I’d love to visit Charleston! It sounds beautiful. Loads of love,

        Kirstie x

  • I love the way you are so passionate about our wonderful planet and how you have an increble writing technique and persuasive voice to inspire others and aware others of the damage we are making on this world. The thing is you’re 100% accurate when it comes to reducing OUR carbon foot print. Yes we may not be able to sit down and tell the most powerful but yet, some unreal people how we can reduce the increasing temperature annually, but we can certainly as a respectable human being to our habitat, use paper straws instead of plastic without thinking about it yet make a small, but increasingly growing difference to our planet. Simple things make the most difference in this world and we must work globally as a whole to fufil this. After all we can’t move from planet to planet and destroy them as we go along so we must take care of our own whilst it lasts. We also DO need to think about what our ancestors will have to live in if we don’t protect our planet now. Thank you for writing such an amazing post Kirstie. I love your post and they are all things that I am very passionate about and topics that other human beings need to become more interested in. Ps sorry for the long comment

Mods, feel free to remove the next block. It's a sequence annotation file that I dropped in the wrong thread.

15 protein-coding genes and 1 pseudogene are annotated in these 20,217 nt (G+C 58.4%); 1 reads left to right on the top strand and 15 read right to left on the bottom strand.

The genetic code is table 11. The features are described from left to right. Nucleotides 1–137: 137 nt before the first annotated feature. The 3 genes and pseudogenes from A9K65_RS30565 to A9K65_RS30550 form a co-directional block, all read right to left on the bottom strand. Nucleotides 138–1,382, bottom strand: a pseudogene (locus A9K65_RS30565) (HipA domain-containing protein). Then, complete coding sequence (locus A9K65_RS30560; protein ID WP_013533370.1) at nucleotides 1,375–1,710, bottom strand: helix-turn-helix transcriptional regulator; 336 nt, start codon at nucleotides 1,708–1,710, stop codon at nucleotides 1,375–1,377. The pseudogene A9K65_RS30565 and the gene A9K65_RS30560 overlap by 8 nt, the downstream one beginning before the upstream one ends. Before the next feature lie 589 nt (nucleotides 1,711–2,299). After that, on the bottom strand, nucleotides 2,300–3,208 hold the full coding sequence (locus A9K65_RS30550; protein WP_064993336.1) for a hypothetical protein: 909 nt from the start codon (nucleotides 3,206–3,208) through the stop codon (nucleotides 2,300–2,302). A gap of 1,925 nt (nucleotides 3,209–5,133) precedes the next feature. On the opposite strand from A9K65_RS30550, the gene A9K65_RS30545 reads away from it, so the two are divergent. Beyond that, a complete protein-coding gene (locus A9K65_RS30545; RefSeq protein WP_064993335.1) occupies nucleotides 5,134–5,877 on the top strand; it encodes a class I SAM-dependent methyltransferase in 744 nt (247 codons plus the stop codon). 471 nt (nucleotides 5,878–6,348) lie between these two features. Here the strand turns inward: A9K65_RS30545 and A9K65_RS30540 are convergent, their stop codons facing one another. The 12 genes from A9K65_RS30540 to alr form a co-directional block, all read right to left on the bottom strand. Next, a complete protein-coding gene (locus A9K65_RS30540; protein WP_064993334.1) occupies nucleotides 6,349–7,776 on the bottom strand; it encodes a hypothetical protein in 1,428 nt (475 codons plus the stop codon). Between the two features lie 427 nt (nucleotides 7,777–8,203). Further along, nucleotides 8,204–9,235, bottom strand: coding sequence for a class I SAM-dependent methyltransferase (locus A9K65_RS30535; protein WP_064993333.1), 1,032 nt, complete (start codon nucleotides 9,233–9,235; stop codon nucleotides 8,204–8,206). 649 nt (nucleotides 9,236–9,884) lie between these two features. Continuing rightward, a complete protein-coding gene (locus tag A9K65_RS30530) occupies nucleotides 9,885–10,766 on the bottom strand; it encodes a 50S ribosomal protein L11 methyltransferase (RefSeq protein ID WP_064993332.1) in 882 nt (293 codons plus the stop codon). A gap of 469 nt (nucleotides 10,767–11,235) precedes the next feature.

• Ah thank you Charlotte, that means a lot. We can definitely all have an impact, and like you say, they don’t even have to be hugely complex. It’s the difference between using public transport a couple days a week if we have the means, instead of driving everywhere. Super easy but collectively have a big impact.